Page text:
scroll downm when you see the hobiit and you see HFR behind it.

again i hope more people will see the HFR version and let me know what you guys think. for for me it is just like 3D ( if done right ) like avatar, prometheus and now the hobbit. it will give you a much more pleaseant movie experience.

what the hobbit does. is bring 3D to a higher level we have not experienced before and i love it. now i just have to wait a year again to watch part 2. because i dont think any movie next year will come ot in HFR.

also wondering how an animation movie in HFR will look like.
post #699 of 944
Quote:
Originally Posted by archiguy View Post

And this is only the first of three. eek.gif Wasn't The Hobbit originally just a thin100 page book or something? PJ's got a whole lot of padding goin' on.
From my earlier post in this thread:

"130 pages = approximately a 2 hour movie."
Numbers....you want numbers?
WE GOT NUMBERS!

Let's look at those numbers for a moment.
FOTR Theatrical = 178 minutes
FOTR Extended = 208 minutes
Novel (Hardbound) = 531 pages

TTT Theatrical = 179 minutes
TTT Extended = 223 minutes
Novel (Hardboud) = 416

ROTK Theatrical = 201 minutes
ROTK Extended = 251 minutes
Novel (Hardbound) = 624 pages.....Sorry, but I don't have a hardcopy of ROTK and am just using Wikipedia's numbers here.

As has been noted, PJ considers the Theatrical Cuts to be his Director's Cuts, which is fine.
By his admission, he was able to tell the story of FOTR @ ~21 seconds per page: (178/531) = .34 per minute.
Using the "perferred" EE's, FOTR @ ~24 seconds per page: (208/531) = .39 per minute.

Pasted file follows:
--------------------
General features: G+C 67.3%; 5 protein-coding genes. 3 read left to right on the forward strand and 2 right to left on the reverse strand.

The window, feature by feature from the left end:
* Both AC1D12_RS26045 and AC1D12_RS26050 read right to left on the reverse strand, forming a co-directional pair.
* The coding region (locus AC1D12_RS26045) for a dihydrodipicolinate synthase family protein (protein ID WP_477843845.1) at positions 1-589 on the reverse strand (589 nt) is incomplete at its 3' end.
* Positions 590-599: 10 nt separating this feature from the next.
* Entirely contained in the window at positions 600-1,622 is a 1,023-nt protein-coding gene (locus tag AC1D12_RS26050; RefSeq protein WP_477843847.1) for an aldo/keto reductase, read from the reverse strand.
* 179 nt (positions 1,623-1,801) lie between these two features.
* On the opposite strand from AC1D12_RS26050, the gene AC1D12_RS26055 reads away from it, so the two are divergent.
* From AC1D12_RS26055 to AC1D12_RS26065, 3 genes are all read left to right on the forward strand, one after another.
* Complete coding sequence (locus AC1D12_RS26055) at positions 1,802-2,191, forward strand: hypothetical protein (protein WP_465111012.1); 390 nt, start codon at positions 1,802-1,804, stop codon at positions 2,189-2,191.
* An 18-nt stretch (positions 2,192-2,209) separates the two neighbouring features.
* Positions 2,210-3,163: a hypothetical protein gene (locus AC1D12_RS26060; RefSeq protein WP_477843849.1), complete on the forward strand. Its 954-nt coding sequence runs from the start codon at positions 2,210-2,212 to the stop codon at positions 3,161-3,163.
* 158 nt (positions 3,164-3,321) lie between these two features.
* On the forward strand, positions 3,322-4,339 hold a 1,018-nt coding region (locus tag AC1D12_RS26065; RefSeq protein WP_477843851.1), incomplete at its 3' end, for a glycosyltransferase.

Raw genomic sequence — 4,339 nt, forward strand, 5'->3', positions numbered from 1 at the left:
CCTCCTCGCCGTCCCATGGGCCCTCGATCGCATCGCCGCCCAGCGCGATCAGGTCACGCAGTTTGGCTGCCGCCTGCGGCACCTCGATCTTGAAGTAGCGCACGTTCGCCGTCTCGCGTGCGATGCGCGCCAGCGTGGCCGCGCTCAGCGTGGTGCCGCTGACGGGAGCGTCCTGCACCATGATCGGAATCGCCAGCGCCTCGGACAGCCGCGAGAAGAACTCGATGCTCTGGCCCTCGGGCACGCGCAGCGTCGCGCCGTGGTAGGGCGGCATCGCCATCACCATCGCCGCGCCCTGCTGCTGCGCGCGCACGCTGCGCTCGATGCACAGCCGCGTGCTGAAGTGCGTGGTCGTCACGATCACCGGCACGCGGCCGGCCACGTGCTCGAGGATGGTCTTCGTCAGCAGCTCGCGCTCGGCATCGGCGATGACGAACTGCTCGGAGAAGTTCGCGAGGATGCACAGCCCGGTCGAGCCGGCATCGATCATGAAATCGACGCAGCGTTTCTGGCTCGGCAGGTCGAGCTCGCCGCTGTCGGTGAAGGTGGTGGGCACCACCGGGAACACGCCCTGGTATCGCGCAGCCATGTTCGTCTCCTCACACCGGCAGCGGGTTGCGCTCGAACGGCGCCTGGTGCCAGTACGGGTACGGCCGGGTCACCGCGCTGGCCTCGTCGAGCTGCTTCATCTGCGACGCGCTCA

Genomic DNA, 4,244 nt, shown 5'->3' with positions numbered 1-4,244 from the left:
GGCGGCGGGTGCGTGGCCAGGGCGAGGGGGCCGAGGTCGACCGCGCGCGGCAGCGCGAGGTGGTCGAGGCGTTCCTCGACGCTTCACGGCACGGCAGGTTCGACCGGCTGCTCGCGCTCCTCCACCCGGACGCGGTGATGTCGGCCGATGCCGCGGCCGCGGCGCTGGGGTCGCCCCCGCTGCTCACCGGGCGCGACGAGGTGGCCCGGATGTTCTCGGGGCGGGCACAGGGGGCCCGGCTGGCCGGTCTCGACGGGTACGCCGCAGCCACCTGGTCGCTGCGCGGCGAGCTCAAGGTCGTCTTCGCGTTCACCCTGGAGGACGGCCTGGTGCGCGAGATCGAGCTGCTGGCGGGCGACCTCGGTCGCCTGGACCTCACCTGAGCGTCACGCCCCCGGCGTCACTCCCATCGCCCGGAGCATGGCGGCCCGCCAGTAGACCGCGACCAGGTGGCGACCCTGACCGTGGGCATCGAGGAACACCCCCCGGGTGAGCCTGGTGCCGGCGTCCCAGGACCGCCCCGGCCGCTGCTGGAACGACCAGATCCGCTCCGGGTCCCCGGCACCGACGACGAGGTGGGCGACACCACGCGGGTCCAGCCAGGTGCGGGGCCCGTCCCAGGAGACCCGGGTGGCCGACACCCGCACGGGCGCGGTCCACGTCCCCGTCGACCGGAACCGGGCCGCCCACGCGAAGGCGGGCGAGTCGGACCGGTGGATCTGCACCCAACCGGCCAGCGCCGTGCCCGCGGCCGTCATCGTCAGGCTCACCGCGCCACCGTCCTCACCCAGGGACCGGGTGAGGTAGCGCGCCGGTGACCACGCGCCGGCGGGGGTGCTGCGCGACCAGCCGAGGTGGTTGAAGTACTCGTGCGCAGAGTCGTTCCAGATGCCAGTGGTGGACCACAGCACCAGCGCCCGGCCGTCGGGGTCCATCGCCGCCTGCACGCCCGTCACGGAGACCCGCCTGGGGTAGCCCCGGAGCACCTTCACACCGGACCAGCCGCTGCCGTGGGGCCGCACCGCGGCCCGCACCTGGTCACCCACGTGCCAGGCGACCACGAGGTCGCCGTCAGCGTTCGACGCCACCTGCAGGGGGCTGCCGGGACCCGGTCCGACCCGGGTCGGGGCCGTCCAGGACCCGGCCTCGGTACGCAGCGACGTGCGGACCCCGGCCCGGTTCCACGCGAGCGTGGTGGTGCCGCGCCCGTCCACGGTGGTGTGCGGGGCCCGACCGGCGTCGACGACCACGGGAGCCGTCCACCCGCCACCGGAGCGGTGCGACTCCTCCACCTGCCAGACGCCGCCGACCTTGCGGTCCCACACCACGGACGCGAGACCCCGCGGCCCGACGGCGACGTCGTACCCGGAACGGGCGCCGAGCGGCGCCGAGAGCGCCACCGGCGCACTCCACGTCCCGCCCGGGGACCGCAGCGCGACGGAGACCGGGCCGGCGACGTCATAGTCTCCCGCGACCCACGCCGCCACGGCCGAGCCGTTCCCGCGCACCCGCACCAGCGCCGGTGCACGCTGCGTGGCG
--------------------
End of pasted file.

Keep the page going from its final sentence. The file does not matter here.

TTT Theatrical is done @ ~25.8 seconds per page: (179/416) = .43 per minute.
TTT EE is @ ~32.4 seconds per page: (223/416) = .54 per minute.

ROTK Theatrical is @ ~ 19.2 seconds per page: (201/624) = .32 per minute.
ROTK EE is @ 24 seconds per page: (251/624) = .40 per minute.

IMO, the EEs get about 90% of the books, what didn't make onto the screen really shouldn't have anyway.

Which brings us to The Hobbit...
If The Hobbit was a 2 hour movie (120 minutes), the math is thus....rate is @ ~23.4 seconds per page: (120/310) = .39 per minute.

Assuming there will be 3 Hobbit movies at say...2 hours each....the math says:
Rate is @ ~70 seconds per page: (360/310) = 1.16 per minute.

What does all of this prove?
It proves PJ is full of it....again.
post #700 of 944
They are doing two movies to cover The Hobbit and the third to span the time between Hobbit and FOTR.

Still, I would prefer ONE 2.5 hour movie for the hobbit.
post #701 of 944
Quote:
Originally Posted by darthrsg View Post

The Verge had a review for what it's worth.
http://www.theverge.com/2012/12/12/3760130/the-hobbit-an-unexpected-journey-review

"At the end of the film we get a hint similar concepts may be addressed in its sequel, The Desolation of Smaug, but unfortunately the majority of the film plays like overinflated prologue."

This was my initial fear when multiple movies were announced.
post #702 of 944
initial reviews at imdb and rotten tomatos put user ratings in the 80% range and critics at 60%
post #703 of 944
Quote:
Originally Posted by d3code View Post

the cinema i saw it in had 48 frames.
you can check if you like.
Pathe Rotterdam ( the kuip ) then you can chose HFR version.
http://www.pathe.nl/bioscoop/dekuip
scroll downm when you see the hobiit and you see HFR behind it.
again i hope more people will see the HFR version and let me know what you guys think. for for me it is just like 3D ( if done right ) like avatar, prometheus and now the hobbit. it will give you a much more pleaseant movie experience.